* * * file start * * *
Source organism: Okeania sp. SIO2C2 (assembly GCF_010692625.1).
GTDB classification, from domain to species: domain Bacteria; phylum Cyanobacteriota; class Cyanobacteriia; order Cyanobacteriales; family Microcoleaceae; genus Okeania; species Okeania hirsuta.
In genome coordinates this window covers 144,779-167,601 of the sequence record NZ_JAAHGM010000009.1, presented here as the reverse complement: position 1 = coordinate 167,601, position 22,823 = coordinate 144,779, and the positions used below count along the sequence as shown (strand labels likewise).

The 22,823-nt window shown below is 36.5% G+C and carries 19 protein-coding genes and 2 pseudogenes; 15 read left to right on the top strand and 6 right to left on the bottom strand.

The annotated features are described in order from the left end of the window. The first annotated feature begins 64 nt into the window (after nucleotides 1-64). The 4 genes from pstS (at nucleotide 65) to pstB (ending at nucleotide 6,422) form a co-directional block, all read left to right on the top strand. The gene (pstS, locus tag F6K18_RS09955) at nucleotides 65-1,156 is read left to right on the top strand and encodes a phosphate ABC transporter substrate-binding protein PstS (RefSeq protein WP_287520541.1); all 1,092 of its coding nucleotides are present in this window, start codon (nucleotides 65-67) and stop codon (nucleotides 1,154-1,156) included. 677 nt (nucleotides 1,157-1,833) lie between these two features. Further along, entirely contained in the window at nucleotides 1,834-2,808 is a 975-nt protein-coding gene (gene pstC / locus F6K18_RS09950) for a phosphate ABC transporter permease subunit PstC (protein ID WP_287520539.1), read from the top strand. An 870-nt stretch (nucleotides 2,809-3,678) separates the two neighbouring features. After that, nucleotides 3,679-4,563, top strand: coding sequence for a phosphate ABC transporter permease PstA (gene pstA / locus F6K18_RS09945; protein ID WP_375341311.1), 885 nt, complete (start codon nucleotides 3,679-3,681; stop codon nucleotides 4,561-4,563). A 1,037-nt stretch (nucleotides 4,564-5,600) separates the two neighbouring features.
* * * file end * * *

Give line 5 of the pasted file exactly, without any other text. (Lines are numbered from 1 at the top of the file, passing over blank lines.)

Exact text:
The annotated features are described in order from the left end of the window. The first annotated feature begins 64 nt into the window (after nucleotides 1-64). The 4 genes from pstS (at nucleotide 65) to pstB (ending at nucleotide 6,422) form a co-directional block, all read left to right on the top strand. The gene (pstS, locus tag F6K18_RS09955) at nucleotides 65-1,156 is read left to right on the top strand and encodes a phosphate ABC transporter substrate-binding protein PstS (RefSeq protein WP_287520541.1); all 1,092 of its coding nucleotides are present in this window, start codon (nucleotides 65-67) and stop codon (nucleotides 1,154-1,156) included. 677 nt (nucleotides 1,157-1,833) lie between these two features. Further along, entirely contained in the window at nucleotides 1,834-2,808 is a 975-nt protein-coding gene (gene pstC / locus F6K18_RS09950) for a phosphate ABC transporter permease subunit PstC (protein ID WP_287520539.1), read from the top strand. An 870-nt stretch (nucleotides 2,809-3,678) separates the two neighbouring features. After that, nucleotides 3,679-4,563, top strand: coding sequence for a phosphate ABC transporter permease PstA (gene pstA / locus F6K18_RS09945; protein ID WP_375341311.1), 885 nt, complete (start codon nucleotides 3,679-3,681; stop codon nucleotides 4,561-4,563). A 1,037-nt stretch (nucleotides 4,564-5,600) separates the two neighbouring features.